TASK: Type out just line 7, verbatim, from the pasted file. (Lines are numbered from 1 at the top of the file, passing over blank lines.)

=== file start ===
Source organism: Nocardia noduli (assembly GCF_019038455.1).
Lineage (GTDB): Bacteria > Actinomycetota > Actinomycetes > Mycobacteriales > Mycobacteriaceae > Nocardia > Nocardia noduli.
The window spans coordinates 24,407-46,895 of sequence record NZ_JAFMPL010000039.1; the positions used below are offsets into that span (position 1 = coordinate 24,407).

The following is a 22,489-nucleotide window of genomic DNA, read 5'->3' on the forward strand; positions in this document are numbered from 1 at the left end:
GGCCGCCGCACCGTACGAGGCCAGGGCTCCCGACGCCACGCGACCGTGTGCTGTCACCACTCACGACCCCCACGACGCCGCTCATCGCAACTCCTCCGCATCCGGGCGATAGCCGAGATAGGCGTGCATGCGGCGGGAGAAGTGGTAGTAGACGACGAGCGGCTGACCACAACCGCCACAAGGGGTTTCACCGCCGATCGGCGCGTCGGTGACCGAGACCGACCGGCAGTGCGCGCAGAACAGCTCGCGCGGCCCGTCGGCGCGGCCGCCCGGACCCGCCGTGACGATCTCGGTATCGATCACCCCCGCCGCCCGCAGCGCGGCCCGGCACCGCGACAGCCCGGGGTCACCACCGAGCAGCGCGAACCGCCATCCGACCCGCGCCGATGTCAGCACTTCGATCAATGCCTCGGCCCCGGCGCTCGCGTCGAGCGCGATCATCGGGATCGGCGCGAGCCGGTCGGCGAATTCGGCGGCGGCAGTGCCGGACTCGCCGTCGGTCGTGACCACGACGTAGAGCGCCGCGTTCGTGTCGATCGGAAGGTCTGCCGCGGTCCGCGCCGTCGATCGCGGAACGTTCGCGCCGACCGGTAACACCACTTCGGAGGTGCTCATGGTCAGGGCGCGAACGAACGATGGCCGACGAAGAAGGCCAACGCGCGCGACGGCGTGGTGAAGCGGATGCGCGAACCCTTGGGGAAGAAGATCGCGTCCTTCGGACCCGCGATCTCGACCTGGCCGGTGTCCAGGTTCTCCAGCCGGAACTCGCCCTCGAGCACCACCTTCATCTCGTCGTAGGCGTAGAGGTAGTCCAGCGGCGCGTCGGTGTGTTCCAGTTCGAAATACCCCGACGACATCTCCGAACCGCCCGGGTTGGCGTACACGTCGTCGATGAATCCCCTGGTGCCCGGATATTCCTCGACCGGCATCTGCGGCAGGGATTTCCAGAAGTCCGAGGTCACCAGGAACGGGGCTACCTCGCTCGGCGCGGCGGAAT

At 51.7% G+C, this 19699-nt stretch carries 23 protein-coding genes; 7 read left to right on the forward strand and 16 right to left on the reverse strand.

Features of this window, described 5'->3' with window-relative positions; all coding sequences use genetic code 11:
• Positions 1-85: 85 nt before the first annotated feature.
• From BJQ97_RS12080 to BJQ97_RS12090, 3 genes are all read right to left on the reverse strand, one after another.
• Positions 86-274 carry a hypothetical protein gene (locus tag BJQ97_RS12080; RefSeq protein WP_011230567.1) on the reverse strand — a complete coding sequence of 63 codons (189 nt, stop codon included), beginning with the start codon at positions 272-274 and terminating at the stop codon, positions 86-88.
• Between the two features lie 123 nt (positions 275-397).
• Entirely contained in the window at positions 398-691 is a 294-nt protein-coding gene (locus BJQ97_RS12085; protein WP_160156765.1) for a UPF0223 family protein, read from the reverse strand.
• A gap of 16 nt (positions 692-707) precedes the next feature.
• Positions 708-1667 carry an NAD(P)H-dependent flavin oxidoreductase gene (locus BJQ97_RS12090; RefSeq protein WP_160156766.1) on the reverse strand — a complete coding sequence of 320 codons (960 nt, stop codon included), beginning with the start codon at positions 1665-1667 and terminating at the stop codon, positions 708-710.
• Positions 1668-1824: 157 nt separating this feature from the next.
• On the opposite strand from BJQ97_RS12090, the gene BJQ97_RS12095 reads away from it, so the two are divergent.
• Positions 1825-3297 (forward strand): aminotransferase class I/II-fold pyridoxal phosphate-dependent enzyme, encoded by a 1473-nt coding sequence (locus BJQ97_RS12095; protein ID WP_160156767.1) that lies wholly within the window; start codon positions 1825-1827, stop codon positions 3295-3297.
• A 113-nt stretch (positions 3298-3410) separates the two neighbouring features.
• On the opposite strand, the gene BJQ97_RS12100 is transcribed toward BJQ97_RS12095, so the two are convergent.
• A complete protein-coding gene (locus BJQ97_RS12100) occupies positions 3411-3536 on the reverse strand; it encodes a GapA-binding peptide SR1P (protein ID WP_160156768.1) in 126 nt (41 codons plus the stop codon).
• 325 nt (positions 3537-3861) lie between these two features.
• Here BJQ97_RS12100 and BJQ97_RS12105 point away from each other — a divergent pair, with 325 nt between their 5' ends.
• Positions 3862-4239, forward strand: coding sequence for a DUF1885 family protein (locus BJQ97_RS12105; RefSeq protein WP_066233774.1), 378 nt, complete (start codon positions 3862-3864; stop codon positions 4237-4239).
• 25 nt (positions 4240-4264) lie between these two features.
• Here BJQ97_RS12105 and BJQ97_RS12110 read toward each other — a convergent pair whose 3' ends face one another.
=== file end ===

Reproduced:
Features of this window, described 5'->3' with window-relative positions; all coding sequences use genetic code 11: